EtherScripter - a visual smart contract builder



  • ethergrokethergrok USMember Posts: 25
    I find it useful for my studies to have the "Show Blocks" view open on one screen, (if you have multiple monitors), and to have the "Show LLL" view, or canvas, open on another screen. I can then inspect the LLL code as I view the visual builder development environment. Your "Toolbox" drop down menu is filled with some wonderful goodies, I really, really like this. I see that this tool would allow me to present to an audience the construction of a contract where the audience would then have the ability to understand architecture and program flow at a level which is then approachable with an audience of power users, and developers who do not use LISP like languages or lower level languages. May I encourage you to create a login and user base so we can save our work as projects, I think that is the next, much needed step.

    I can't say enough how powerful a feature where several people could whiteboard and share the building of a contract together would be. If people around the world could build contracts together, whiteboard, that would be extremely powerful. And I just don't see the bitcoin development ecosystem being able to do this at any level of elegance, and your application is going to set the bar for smart contract development as the potential user base has the potential to be magnitudes larger than the traditioinal, advanced developers love of "notepad", (s), :)

    Your ability to provide a toolset, a naming convention for operations, etc., that accurately parallels the development of LLL for writing smart contracts in Ethereum is a gift. This is obviously what you do and do well, thanks for doing this for Ethereum.
  • mode80mode80 Member Posts: 64 ✭✭
    @ethergrok , those are good ideas. I'll add "split screen" to the feature list. The Toolbox menu is exactly for the purpose you describe. Save, sign-in and "whiteboard collaboration" are all on the list. Making hard stuff easy is my favorite kind of challenge. Glad you like it.
  • ethergrokethergrok USMember Posts: 25
    I'll vote for putting "split screen" at the top of the list along with sign-in/save work/projects.
  • mode80mode80 Member Posts: 64 ✭✭
    Split-screen now available under the View menu. Same URL
  • ethergrokethergrok USMember Posts: 25
    Split-screen is a very nice feature. The user can now drag a visual building block onto the canvas and see the LLL code associated with that block in the code view, and watch the LLL code change as the drop down menu in a block is manipulated to change the code associated with that block. Good work.
  • BluefinBluefin Member Posts: 47
    Left /Right scroll bar at the bottom needs to be there in case we need to scroll it.
  • BluefinBluefin Member Posts: 47
    edited April 2014
    There is no Gas price function in the program yet, I presume. The other thing that you may want to incorporate is to be able to plonk an LLL program into the pane and convert it into a building block. That would be neat for "reverse" engineering.

    I am a non-programmer per se, but I do have some programming knowledge from some 30 years ago. I must say, it is user friendly enough for a person that has some appreciation of programming to work on this.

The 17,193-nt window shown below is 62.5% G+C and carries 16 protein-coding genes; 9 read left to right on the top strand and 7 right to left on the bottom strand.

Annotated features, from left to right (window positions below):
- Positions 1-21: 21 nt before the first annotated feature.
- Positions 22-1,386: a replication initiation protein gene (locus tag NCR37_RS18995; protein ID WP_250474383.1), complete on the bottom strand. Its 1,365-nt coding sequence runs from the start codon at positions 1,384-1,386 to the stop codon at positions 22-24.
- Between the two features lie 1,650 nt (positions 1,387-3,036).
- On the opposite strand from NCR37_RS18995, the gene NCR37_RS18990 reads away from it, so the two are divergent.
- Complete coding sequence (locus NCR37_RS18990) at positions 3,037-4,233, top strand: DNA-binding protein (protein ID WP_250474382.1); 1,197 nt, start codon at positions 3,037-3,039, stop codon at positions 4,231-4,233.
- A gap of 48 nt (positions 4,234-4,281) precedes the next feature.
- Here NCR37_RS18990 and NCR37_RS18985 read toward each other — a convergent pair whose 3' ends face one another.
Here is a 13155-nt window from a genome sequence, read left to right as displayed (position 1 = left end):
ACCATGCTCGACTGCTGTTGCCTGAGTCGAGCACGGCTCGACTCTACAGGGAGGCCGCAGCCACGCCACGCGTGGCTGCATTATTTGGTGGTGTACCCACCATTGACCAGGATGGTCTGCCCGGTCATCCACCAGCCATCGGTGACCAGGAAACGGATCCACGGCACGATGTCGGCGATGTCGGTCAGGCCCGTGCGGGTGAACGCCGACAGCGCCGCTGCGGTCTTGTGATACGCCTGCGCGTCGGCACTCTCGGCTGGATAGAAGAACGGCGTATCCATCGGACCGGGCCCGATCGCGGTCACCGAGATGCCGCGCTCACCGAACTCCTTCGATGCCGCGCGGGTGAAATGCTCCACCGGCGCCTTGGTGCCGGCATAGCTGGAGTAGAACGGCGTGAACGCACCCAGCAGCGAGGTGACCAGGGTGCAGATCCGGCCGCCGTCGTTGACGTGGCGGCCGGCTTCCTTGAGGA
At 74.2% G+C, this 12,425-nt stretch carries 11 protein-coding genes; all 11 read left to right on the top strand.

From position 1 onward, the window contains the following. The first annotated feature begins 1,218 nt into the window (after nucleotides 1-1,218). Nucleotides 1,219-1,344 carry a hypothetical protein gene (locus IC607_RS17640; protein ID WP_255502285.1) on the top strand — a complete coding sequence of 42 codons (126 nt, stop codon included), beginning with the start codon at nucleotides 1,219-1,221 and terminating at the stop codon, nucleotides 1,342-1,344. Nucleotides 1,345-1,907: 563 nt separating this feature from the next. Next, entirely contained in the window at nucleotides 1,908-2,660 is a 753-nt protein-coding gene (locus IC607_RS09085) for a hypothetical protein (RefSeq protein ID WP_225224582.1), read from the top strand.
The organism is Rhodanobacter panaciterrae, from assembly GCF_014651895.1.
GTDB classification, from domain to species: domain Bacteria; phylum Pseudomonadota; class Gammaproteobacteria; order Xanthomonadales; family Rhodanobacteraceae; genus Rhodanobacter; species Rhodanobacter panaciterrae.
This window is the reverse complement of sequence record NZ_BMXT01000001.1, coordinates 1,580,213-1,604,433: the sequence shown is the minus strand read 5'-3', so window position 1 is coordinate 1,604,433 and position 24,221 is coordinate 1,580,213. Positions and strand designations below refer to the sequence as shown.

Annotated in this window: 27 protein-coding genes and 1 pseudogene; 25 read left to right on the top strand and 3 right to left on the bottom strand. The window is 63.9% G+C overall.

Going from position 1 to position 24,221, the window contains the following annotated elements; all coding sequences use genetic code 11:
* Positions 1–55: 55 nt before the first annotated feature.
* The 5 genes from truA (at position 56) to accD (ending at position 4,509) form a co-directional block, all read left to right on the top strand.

I do not know most of the functions as there is insufficient documentation to understand all its functions.

    I will be more than happy to write that part for you, if you allow me and if you have the patience to run through the thing with me.

    I see your work as the most progressive of the lot in terms of getting the know-how to the masses.

    The rest of the developers' work in this forum, although I know they are doing a lot, have been too nebulous for the man on the street like me.

    Good one!
  • sdpalleysdpalley Member Posts: 15
    This is very interesting and I'd love to be involved in the beta test. I'm a practicing lawyer with some coding background (though definitely not a pro). As lawyers, we spend too much time recreating the same or similar contract documents and pleadings for court filings. Something at a higher level than legal zoom that allows modular construction of legal docs -- particularly using the lawyer's existing forms library -- would be very useful.
  • mode80mode80 Member Posts: 64 ✭✭
    Thanks @Bluefin. The core developers are concentrating on the low level stuff which is still an early work in progress. I expect there will be more help once things stabilize.

    That is also true for EtherScripter. I'd like to include an interactive tutorial and real documentation eventually. I'd be happy for help once its ready for that.

    In the meantime you can watch the latest walkthrough video at

    Gas is supported in EtherScripter to the extent that it is in Ethereum's POC-4. You call a different contract with a gas (fee) budget using the "send" or "call" block, which you can find under the Tools menu.

    Everything available in LLL is available via EtherScripter.
  • mode80mode80 Member Posts: 64 ✭✭
    Hi @sdpalley. Etherscripter is now available for everyone to bang on at

    You can see one person's take (mine) on how Ethereum compares to traditional law here:

    A fill-in-the blank repository ala Legal Zoom for smart contracts is still in the future, but I expect that's bound to happen.
  • BluefinBluefin Member Posts: 47
    I came across this very interesting cosign multisig program by mquandalle. I believe it is LLL and it appears to differ a bit vis-a-vis Gavin's. Take a look here: